This week, Personal Capital hosted its inaugural Creating Capital event in Denver. It was a career and investing panel featuring the founder and CEO of Valley Girl, Jesse Draper, the COO of GoGirl Finance, Rebecca Jackson, and our very own head of business development, Catha Mullen.
Our goal in hosting the panel was really to start a conversation. The questions on our minds: what should we make of all the data showing women earn, save and invest less than men? What are the money issues that women may not know how to begin to ask? And as a company, how might we create a low-risk environment for people to ask and to share – to have a real dialogue?
I speak for the employees of Personal Capital who attended Creating Capital to say we were totally blown away by the energy and engagement of the professional Denver women who attended the event. In particular, we were impressed by the eagerness with which people wanted to engage in the conversation. Check out the event slideshow:
I’ve written up a re-cap of the event to try to capture the magic of the evening. But before I launch into that, I’ll start by sharing a little more data about the gender investing gap. Why might women need a different approach, you may ask?
Wages, Investing, and Confidence.
The Wage Gap has garnered plenty of media attention recently. Studies have shown that women earn 77 cents per every dollar a man earns, on average. According to Harvard economist Claudia Golden, that discrepancy is larger when you only look at college graduates: 65 cents on the dollar. Yikes.
But it doesn’t stop there. More men report that they are saving: 61% versus 50% of women, according to a study on GoGirl Finance. Studies of millions of 401ks have revealed that women invest 58 cents per ever dollar a man invests in his 401k. It turns out, the investing gap is worse than the wage gap.
There are lots of possible explanations for the investing gap. And there’s undoubtedly a lot more work we need to do to uncover, or “prove” the real reason(s). But there’s one hypothesis that we believe is worth investigating: perhaps the gender gap is due to a confidence gap.
Journalists Katty Kay and Claire Shipman write about a gender confidence gap in the cover story of the April Atlantic (2014). They use behavioral studies, reviews of personnel files and biological evidence to present a compelling case for why a gender confidence gap might exist and lead to the wage gap. The authors state: “Compared with men, women don’t consider themselves as ready for promotions, they predict they’ll do worse on tests, and they generally underestimate their abilities.”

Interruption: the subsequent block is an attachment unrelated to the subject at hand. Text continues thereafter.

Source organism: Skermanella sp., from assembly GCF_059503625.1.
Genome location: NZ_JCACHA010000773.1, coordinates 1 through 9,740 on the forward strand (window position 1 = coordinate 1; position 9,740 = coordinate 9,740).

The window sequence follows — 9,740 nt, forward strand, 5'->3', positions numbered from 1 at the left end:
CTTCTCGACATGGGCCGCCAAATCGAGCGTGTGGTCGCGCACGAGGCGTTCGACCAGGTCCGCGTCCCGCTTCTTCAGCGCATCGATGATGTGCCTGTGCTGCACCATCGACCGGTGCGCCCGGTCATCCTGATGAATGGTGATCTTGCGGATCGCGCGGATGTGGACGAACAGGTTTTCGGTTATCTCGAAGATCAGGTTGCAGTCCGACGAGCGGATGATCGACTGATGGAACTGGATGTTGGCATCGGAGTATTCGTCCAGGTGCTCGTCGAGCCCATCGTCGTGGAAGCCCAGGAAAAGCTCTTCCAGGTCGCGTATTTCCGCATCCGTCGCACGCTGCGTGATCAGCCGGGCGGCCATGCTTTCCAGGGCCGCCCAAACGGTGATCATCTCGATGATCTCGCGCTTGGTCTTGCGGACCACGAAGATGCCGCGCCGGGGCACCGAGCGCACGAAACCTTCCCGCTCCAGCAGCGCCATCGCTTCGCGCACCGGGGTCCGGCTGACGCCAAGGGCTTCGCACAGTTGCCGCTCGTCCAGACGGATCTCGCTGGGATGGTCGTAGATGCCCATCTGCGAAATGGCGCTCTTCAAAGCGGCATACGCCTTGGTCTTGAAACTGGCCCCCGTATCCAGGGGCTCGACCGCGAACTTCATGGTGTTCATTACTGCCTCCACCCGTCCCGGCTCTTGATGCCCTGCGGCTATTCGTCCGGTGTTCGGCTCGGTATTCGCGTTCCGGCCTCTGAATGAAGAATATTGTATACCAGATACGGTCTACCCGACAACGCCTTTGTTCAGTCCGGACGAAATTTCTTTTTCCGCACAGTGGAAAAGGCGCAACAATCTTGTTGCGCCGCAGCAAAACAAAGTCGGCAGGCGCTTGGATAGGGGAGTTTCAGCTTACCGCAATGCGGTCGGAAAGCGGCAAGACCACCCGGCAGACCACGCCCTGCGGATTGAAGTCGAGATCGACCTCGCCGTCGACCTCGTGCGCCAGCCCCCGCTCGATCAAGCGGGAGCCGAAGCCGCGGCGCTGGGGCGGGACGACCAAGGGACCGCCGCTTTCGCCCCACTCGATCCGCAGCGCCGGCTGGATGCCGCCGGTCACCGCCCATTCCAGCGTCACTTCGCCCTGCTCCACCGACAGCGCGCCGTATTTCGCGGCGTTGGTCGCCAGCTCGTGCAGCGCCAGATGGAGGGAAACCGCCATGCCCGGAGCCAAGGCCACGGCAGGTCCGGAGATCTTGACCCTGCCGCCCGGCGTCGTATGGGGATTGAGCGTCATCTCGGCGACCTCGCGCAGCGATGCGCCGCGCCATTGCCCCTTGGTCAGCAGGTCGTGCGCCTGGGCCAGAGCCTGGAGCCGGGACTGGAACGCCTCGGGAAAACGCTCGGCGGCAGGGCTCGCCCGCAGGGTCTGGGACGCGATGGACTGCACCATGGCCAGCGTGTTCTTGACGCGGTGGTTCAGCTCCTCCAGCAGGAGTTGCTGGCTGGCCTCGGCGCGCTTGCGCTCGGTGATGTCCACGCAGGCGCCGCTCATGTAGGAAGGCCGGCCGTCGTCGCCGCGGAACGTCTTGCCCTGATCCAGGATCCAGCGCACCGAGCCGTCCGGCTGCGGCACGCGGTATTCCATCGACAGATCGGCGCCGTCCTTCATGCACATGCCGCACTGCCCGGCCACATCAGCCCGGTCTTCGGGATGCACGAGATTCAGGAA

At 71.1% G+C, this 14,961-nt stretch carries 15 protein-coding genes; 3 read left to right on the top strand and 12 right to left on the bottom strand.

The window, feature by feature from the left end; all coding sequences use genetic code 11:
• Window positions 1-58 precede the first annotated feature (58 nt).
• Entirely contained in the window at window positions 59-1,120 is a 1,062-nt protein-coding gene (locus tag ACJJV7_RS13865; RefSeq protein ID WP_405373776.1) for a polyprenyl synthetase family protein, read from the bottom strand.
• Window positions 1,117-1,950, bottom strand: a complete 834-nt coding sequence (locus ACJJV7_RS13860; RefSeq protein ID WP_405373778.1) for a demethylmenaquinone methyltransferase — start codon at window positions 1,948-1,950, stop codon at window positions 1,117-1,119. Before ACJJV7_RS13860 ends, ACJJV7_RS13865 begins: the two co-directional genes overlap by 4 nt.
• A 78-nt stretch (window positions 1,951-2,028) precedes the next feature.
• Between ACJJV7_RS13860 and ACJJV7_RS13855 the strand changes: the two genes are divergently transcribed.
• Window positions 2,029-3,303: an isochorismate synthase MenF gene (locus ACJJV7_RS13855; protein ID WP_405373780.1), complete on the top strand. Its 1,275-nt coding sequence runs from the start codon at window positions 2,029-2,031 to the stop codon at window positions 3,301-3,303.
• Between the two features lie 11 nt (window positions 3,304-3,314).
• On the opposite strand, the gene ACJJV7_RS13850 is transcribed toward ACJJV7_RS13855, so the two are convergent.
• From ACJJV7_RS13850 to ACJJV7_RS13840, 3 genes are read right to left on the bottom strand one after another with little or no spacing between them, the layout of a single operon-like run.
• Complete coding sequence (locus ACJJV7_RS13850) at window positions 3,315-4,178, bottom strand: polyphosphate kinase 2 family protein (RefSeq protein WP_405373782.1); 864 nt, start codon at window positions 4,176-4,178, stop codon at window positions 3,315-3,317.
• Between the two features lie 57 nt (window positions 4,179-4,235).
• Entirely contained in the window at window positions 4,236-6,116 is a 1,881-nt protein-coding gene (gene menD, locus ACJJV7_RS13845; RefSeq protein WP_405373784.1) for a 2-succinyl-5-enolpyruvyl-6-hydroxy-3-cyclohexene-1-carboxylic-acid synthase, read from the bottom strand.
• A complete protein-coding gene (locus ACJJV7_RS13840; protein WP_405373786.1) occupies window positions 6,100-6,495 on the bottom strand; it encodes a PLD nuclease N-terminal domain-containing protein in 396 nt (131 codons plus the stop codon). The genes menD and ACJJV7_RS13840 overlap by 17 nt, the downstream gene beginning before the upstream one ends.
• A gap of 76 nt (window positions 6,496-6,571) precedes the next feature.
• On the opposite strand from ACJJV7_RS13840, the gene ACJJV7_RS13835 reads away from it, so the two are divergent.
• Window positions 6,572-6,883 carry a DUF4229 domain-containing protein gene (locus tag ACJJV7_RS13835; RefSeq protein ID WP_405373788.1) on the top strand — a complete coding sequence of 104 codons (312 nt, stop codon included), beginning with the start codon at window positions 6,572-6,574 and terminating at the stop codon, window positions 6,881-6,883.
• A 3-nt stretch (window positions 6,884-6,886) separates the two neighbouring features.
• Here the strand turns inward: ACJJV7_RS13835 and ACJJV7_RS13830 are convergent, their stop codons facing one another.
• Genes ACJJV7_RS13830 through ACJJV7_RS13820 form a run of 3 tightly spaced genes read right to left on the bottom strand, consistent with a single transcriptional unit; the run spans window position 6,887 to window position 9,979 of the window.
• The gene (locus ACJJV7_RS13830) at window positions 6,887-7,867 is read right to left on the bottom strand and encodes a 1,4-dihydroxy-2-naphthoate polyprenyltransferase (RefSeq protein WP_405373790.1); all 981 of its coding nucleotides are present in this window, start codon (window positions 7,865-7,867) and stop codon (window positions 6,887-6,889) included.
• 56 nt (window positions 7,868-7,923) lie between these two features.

Could a confidence gap also impact our ability to invest? American women are 44 percent less likely than American men to consider themselves financially knowledgeable, even though they are virtually just as literate. Even among affluent women who are incredibly successful in terms of income and wealth, 41% are “not at all” confident in their ability to invest.
Creating Capital: Starting a Conversation
Jack Welch said “Giving people self-confidence is by far the most important thing that I can do. Because then they will act.” The idea behind Creating Capital is to empower women through learning, perspective and conversation. With that in mind, we thought hosting a fun panel with some inspiring women would be a good place to start.
On our inspiring panel:
- Jesse Draper, a fearless founder and CEO of Valley Girl TV show, who flew in from filming in San Francisco to share her story of taking big risks.
- Rebecca Jackson, COO of GoGirl Finance, shared with us her pursuit of meaning through finance (leaving Wall Street to educate others) and how her spending and savings habits have adapted over time.
- Catha Mullen, our very own Head of Business Development, who told her story of moving from Wall Street to Personal Capital and how she’s thought about taking on new and bigger responsibilities after Stanford’s Graduate School of Business.
We were honored that Paul Washington kicked off the event representing the Denver Mayor’s office as the Executive Director of the Office for Economic Development. Paul said the over 100 women and men in attendance was proof of what an important topic personal finance is. Here’s a picture of Paul with our panel.